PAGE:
How should you handle parental leave?

If your employee is going to have a child, it's important to have a plan in place.

If your employee is going to have a child, it's important to have a plan in place.

Having a child is a joyous, exciting time in a person's life. For their employer, however, it can be a headache without the proper preparation, especially if there is an extended leave involved. Every company would be well-advised to have an HR system implementation that not only clearly informs all staff members of their rights in these situations, but also streamlines the process and makes scheduling easy and efficient. 

Particularly for a small or medium-sized business, losing an employee for an extended period can be a tricky situation to navigate. How will you pick up the slack? Will it involve hiring new people on a temporary basis, or will the existing employees have to collectively shoulder the burden? Either way, the decision requires careful planning, and it's important to have a plan in place in advance. The worst time to have to figure out how you're going to deal with being understaffed is when you're already understaffed.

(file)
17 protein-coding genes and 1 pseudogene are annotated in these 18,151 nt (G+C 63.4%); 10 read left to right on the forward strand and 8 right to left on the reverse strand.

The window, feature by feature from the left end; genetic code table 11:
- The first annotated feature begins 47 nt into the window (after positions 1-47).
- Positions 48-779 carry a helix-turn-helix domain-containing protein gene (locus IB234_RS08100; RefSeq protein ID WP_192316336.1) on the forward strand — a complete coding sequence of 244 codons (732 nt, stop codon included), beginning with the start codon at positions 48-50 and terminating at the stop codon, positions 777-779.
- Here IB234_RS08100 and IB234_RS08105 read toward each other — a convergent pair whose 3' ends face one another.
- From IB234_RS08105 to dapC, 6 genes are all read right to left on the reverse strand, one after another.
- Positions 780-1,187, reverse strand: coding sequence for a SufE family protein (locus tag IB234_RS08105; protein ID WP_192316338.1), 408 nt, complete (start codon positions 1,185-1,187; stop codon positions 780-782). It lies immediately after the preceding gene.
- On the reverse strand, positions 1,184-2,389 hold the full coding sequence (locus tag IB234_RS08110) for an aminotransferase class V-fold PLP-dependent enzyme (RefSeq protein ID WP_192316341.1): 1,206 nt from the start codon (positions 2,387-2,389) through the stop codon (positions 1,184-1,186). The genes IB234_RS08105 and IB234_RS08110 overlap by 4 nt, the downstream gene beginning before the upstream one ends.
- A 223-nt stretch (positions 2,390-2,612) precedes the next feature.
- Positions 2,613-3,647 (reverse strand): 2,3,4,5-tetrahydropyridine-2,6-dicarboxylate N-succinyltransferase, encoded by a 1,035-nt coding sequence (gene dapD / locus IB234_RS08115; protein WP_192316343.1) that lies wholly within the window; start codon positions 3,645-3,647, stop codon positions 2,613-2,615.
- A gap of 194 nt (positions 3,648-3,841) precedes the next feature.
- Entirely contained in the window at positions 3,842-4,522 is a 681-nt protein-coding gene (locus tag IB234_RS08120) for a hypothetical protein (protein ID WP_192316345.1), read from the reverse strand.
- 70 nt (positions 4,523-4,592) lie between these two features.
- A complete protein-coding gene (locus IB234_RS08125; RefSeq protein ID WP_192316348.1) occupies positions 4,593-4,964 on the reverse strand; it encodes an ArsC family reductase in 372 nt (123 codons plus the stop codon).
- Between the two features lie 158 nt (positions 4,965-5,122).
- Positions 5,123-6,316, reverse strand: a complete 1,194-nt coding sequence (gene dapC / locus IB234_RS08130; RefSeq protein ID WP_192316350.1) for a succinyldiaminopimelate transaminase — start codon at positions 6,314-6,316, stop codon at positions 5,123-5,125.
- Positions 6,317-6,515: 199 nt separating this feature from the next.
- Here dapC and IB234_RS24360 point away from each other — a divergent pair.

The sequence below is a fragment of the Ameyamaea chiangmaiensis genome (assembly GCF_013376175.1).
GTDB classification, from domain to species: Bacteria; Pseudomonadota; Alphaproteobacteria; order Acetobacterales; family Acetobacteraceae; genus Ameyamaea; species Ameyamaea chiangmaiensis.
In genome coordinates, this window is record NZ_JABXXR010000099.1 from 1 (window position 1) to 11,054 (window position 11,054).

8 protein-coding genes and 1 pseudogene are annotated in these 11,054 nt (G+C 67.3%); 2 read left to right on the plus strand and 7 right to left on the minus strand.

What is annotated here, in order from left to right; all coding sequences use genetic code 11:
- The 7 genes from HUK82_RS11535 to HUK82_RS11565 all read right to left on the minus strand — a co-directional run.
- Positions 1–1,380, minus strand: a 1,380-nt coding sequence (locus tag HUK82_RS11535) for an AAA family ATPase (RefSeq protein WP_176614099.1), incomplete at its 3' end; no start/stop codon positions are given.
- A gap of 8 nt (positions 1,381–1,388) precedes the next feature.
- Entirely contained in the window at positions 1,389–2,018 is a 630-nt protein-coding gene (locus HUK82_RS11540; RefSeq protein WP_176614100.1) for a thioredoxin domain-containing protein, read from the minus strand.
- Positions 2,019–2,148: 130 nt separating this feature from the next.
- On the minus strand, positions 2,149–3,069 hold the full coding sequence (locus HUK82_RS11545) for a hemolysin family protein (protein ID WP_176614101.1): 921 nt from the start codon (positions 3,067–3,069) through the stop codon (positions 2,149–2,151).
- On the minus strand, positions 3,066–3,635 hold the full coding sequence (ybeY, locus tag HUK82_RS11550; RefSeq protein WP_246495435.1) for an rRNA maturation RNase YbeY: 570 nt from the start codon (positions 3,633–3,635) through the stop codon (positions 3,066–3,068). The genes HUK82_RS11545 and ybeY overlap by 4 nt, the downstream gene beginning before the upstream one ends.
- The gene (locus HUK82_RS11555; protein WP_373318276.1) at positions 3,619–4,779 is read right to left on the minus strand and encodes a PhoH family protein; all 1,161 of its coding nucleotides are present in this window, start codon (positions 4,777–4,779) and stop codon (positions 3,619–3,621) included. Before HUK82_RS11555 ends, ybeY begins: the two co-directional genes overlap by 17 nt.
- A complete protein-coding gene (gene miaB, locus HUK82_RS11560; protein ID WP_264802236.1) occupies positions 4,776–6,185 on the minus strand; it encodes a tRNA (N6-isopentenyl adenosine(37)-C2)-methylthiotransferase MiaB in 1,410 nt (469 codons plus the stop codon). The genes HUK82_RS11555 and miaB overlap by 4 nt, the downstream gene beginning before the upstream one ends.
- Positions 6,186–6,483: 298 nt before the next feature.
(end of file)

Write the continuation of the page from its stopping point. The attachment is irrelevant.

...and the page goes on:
There are also legal concerns to consider. Employees have very particular rights in these situations, and all parties need to be on the exact same page about what they are. Having a central portal where these documents are clearly visible is the best way to ensure that there are no unpleasant disputes about how long somebody is allowed to be on leave. 

In addition, having clearly defined parental benefits can enhance a company's culture. No employee wants to feel like having a child will cause them to lose their standing at work, so clearly stating guidelines can help allay their feeds and ensure them that their workplace is supportive of their decisions.